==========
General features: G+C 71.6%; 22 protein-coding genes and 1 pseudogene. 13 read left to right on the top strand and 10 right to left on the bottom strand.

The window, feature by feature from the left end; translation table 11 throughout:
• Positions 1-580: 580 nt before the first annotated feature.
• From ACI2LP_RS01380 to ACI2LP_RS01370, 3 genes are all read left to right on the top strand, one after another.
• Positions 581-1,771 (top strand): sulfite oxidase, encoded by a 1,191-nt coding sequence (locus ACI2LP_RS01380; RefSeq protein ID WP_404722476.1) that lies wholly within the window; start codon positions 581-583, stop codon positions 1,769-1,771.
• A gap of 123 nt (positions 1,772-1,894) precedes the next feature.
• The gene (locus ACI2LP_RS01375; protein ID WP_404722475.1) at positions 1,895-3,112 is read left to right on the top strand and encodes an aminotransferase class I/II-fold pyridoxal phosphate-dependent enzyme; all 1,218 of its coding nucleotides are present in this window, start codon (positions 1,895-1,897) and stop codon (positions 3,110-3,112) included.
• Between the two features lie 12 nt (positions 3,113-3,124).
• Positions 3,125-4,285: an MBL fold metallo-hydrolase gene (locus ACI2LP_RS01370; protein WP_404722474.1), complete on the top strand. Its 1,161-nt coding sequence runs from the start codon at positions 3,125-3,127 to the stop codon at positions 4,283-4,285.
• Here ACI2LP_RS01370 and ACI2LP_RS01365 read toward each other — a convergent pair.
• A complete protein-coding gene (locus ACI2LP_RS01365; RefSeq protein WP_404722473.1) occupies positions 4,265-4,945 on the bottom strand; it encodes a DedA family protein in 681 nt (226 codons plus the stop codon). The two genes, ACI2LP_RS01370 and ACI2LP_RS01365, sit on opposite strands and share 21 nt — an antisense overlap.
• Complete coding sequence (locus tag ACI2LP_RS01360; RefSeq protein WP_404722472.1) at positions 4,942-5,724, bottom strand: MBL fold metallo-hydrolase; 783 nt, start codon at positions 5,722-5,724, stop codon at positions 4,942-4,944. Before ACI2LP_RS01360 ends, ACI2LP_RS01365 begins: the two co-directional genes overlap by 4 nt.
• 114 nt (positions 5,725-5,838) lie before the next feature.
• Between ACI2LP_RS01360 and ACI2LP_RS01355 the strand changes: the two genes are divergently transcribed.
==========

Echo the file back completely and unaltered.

General features: G+C 71.6%; 22 protein-coding genes and 1 pseudogene. 13 read left to right on the top strand and 10 right to left on the bottom strand.

The window, feature by feature from the left end; translation table 11 throughout:
• Positions 1-580: 580 nt before the first annotated feature.
• From ACI2LP_RS01380 to ACI2LP_RS01370, 3 genes are all read left to right on the top strand, one after another.
• Positions 581-1,771 (top strand): sulfite oxidase, encoded by a 1,191-nt coding sequence (locus ACI2LP_RS01380; RefSeq protein ID WP_404722476.1) that lies wholly within the window; start codon positions 581-583, stop codon positions 1,769-1,771.
• A gap of 123 nt (positions 1,772-1,894) precedes the next feature.
• The gene (locus ACI2LP_RS01375; protein ID WP_404722475.1) at positions 1,895-3,112 is read left to right on the top strand and encodes an aminotransferase class I/II-fold pyridoxal phosphate-dependent enzyme; all 1,218 of its coding nucleotides are present in this window, start codon (positions 1,895-1,897) and stop codon (positions 3,110-3,112) included.
• Between the two features lie 12 nt (positions 3,113-3,124).
• Positions 3,125-4,285: an MBL fold metallo-hydrolase gene (locus ACI2LP_RS01370; protein WP_404722474.1), complete on the top strand. Its 1,161-nt coding sequence runs from the start codon at positions 3,125-3,127 to the stop codon at positions 4,283-4,285.
• Here ACI2LP_RS01370 and ACI2LP_RS01365 read toward each other — a convergent pair.
• A complete protein-coding gene (locus ACI2LP_RS01365; RefSeq protein WP_404722473.1) occupies positions 4,265-4,945 on the bottom strand; it encodes a DedA family protein in 681 nt (226 codons plus the stop codon). The two genes, ACI2LP_RS01370 and ACI2LP_RS01365, sit on opposite strands and share 21 nt — an antisense overlap.
• Complete coding sequence (locus tag ACI2LP_RS01360; RefSeq protein WP_404722472.1) at positions 4,942-5,724, bottom strand: MBL fold metallo-hydrolase; 783 nt, start codon at positions 5,722-5,724, stop codon at positions 4,942-4,944. Before ACI2LP_RS01360 ends, ACI2LP_RS01365 begins: the two co-directional genes overlap by 4 nt.
• 114 nt (positions 5,725-5,838) lie before the next feature.
• Between ACI2LP_RS01360 and ACI2LP_RS01355 the strand changes: the two genes are divergently transcribed.